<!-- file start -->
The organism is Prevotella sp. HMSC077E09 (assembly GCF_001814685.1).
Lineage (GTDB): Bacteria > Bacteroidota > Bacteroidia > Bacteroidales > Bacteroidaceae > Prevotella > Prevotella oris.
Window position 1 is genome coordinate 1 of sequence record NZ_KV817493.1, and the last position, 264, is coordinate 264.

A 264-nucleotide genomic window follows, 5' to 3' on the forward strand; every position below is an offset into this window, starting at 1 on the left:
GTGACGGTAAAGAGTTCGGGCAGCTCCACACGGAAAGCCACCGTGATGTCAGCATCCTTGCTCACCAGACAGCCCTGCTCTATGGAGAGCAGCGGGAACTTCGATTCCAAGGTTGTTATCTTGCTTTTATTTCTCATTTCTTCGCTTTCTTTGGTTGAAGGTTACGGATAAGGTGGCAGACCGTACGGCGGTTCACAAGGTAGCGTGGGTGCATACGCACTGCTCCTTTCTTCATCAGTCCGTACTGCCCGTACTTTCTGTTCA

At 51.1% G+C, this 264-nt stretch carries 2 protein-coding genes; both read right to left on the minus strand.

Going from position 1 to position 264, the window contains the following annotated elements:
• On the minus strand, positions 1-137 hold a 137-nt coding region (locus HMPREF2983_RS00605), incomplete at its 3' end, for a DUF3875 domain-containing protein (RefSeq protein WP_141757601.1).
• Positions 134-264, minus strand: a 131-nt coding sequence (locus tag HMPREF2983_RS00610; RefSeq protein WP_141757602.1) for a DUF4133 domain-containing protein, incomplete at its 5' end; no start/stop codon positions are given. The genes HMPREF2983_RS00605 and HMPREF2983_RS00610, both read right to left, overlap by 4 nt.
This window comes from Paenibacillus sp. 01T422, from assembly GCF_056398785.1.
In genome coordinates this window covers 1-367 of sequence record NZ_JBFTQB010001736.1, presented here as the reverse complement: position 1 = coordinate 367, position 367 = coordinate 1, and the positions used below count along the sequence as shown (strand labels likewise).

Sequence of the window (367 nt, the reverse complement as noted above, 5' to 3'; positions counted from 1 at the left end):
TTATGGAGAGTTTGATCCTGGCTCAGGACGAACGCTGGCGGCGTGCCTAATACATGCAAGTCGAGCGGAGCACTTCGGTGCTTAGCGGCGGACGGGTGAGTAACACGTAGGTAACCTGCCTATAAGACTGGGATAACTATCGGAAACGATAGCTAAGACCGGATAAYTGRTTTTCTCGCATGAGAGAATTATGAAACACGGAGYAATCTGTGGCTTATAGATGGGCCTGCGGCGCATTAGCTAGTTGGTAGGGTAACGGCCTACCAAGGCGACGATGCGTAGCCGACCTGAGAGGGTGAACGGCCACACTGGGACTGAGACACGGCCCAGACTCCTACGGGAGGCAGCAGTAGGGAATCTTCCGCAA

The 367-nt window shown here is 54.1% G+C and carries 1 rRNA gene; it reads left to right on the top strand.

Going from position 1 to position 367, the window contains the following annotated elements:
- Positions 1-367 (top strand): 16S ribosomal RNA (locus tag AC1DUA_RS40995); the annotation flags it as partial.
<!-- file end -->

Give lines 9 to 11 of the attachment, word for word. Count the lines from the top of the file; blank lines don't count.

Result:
• Positions 134-264, minus strand: a 131-nt coding sequence (locus tag HMPREF2983_RS00610; RefSeq protein WP_141757602.1) for a DUF4133 domain-containing protein, incomplete at its 5' end; no start/stop codon positions are given. The genes HMPREF2983_RS00605 and HMPREF2983_RS00610, both read right to left, overlap by 4 nt.
This window comes from Paenibacillus sp. 01T422, from assembly GCF_056398785.1.
In genome coordinates this window covers 1-367 of sequence record NZ_JBFTQB010001736.1, presented here as the reverse complement: position 1 = coordinate 367, position 367 = coordinate 1, and the positions used below count along the sequence as shown (strand labels likewise).